A pedestrian in downtown San Francisco was found critically injured and trapped underneath a driverless car Monday night. But it was not the first car to strike the victim.
The driverless vehicle was operated by Cruise, a San Francisco-based self-driving car company and subsidiary of General Motors (GM). Video shown to CNN by Cruise shows the autonomous vehicle was a secondary car in the collision and the pedestrian was crossing the intersection when cars had the right of way.
The video has not been publicly released by Cruise with the company citing the ongoing investigation by San Francisco authorities.
San Francisco Fire Department spokesperson Justin Schorr told CNN early Tuesday that the victim has multiple life-threatening injuries.
“A human-driven vehicle struck a pedestrian while traveling in the lane immediately to the left of a Cruise AV,” said Cruise spokesperson Navideh Forghani in a statement to CNN. “The initial impact was severe and launched the pedestrian directly in front of the AV. The AV then braked aggressively to minimize the impact.” Forghani says the driver of the other vehicle fled the scene.
The video from the autonomous vehicle showed the front and left side camera angles and started when the AV is stopped at a red light, to the right of the suspect car, at the intersection of 5th and Market Streets. The light turned green and both cars proceeded through the intersection and approached a crosswalk. As the two cars approached the crosswalk, a woman was seen walking across the crosswalk despite the oncoming cars. She unsuccessfully tried to beat the manned green vehicle to the left side of the AV.
When the pedestrian was hit by the green car, she landed on the hood of the car, flipped over the roof and rolled off the right side of the car. She slammed onto the pavement and landed right in front of the AV. The AV brakes engaged as soon as she hit the pavement and then stopped on top of her. She landed parallel to the lanes. It’s unclear from the video if the front tires ran over her or if she just ended up underneath the car.
A representative for Cruise said San Francisco Police asked the company to not move the AV while the car was on top of the woman.
Schorr said representatives of the company responded to the scene of the accident “very swiftly” and have been cooperating with investigators.
“There was no driver and no passenger in the car to be able to tell us what happened,” Schorr said. But he added that Cruise cars have their own cameras and collect a variety of telemetric data which may help in the investigation of the accident. “It’s a very unique type of response for San Francisco,” he said.
The pedestrian, who has not been named, was being treated at San Francisco General Hospital for what a Fire Department spokesperson described as “multiple life-threatening injuries.” The San Francisco Police Department is investigating the accident, but has not yet commented on the cause.
“Our heartfelt concern and focus is the wellbeing of the person who was injured and we are actively working with police to help identify the responsible driver,” the Cruise spokesperson said.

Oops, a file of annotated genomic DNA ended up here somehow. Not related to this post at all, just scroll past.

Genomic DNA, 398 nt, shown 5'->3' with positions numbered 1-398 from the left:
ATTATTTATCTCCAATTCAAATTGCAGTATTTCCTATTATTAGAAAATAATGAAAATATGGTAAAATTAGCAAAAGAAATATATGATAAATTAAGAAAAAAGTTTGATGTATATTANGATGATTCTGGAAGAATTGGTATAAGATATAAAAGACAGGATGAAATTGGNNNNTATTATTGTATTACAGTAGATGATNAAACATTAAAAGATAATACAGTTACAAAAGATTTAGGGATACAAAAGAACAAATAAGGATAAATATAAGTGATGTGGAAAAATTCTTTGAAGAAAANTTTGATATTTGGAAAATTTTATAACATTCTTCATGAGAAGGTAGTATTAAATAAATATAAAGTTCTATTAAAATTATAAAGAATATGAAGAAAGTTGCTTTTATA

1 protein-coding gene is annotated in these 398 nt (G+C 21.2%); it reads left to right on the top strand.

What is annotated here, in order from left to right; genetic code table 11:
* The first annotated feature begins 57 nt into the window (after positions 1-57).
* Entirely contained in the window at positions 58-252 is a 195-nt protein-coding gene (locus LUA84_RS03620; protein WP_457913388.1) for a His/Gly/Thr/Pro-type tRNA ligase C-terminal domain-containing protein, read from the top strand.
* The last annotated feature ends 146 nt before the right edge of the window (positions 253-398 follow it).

Firefighters used a tool they call the “jaws of life” to lift the vehicle off the victim before removing her from underneath it.
Lt. Mariano Elias of the San Francisco Fire Department told CNN this was the first incident “where we have a serious bodily injury from an autonomous vehicle.”
Cruise has been the subject of controversy in San Francisco after California regulators last month approved robotaxi companies to operate their driverless cars 24/7 throughout the city.
The company’s self-driving cars have been blamed for massive traffic jams and multiple collisions, including one that involved a fire truck. One of its driverless taxis drove into a construction area and stopped in wet concrete.
The San Francisco Fire Department said they have tracked 83 incidents this year involving autonomous vehicles. That figure represents the number of times vehicles have blocked or impeded the department from conducting their operations, rather than incidents of an autonomous vehicle injuring someone.
Cruise agreed to the California DMV’s request to reduce its fleet by 50% while it takes corrective action.
The recent events underscore the challenges of creating safe, fully driverless passenger vehicles.
General Motors acquired Cruise Automation in 2016 for $1 billion, solidifying its place in the autonomous vehicles race, but many companies have since scaled back, or abandoned their driverless car ambitions. The endeavor has proven costly, and mastering all situations that humans might face behind the wheel is difficult and time-consuming.
Ridesharing giants Uber and Lyft have both sold autonomous vehicle units in recent years. Even Tesla CEO Elon Musk, who has been optimistic about autonomous vehicle technology, has yet to fully deliver on his promise.
But advocates say driverless cars remain safer than human-operated vehicles.